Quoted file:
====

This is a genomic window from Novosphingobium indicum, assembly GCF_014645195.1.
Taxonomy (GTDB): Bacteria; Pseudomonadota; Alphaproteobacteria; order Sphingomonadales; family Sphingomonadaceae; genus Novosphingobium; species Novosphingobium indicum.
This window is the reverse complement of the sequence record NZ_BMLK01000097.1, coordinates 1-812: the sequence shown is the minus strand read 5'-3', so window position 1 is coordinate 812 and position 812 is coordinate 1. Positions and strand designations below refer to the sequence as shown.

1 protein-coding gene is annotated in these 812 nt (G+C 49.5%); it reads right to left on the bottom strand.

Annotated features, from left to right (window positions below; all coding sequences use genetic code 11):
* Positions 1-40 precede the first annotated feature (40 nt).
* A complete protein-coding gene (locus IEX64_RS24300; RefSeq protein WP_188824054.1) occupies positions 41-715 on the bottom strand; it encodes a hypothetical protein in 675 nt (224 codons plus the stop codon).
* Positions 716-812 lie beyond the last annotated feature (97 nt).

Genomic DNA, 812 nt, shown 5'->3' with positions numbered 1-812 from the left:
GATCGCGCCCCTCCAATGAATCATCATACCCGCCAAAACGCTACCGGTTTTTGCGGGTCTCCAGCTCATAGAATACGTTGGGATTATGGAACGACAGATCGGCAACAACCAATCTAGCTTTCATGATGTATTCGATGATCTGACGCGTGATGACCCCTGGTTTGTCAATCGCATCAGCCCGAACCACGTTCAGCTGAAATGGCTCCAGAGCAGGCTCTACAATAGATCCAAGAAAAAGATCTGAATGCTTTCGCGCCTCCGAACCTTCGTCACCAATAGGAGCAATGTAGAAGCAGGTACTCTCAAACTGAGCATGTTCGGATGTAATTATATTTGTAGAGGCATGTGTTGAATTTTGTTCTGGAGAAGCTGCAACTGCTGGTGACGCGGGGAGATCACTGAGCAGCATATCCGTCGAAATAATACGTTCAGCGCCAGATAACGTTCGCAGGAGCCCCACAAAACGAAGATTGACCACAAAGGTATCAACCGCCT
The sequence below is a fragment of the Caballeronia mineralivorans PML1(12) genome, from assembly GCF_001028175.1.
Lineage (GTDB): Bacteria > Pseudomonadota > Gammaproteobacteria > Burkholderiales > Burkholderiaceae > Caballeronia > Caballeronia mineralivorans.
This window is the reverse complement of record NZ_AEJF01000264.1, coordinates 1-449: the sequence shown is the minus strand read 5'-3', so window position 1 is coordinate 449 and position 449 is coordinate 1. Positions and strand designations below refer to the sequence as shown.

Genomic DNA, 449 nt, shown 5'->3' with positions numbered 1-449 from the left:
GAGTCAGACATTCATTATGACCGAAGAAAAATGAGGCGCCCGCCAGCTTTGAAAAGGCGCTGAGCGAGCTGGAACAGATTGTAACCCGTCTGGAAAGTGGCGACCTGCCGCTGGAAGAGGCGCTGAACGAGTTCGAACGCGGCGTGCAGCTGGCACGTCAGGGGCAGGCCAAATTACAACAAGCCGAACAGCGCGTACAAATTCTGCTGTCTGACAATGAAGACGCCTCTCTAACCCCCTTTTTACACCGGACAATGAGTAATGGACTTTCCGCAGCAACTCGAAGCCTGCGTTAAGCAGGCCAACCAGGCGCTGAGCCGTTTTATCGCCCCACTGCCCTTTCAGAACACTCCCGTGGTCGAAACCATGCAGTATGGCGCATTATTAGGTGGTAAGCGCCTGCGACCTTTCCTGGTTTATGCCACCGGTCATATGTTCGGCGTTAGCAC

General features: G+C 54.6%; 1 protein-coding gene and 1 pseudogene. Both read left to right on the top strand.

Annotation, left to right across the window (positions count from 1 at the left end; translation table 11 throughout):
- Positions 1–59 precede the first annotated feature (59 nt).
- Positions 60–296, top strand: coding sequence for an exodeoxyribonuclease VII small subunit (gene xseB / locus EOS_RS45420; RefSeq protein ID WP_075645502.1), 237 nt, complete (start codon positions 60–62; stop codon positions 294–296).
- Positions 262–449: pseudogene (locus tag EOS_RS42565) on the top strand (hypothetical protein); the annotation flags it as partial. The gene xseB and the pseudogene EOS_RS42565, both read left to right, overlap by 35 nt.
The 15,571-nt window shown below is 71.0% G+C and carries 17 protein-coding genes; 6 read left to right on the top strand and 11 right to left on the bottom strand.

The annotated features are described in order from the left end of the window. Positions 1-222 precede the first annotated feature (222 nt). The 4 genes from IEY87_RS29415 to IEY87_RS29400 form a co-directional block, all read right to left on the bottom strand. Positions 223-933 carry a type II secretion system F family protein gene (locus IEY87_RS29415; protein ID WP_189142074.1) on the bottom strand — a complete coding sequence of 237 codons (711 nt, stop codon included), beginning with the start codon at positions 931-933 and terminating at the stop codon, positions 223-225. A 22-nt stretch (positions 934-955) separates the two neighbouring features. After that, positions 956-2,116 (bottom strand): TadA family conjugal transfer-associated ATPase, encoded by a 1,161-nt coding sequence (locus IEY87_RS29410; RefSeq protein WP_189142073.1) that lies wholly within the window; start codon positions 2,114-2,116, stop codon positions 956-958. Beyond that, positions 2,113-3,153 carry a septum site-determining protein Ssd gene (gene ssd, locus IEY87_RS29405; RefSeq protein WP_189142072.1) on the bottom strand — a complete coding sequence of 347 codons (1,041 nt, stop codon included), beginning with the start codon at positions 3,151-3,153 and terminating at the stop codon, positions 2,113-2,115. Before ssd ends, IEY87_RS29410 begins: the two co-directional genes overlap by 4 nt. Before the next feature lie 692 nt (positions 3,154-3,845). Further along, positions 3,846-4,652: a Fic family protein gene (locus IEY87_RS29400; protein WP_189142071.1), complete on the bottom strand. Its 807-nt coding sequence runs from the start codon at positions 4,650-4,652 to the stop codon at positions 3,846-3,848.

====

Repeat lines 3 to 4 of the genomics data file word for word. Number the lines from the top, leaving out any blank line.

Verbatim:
This window is the reverse complement of the sequence record NZ_BMLK01000097.1, coordinates 1-812: the sequence shown is the minus strand read 5'-3', so window position 1 is coordinate 812 and position 812 is coordinate 1. Positions and strand designations below refer to the sequence as shown.

1 protein-coding gene is annotated in these 812 nt (G+C 49.5%); it reads right to left on the bottom strand.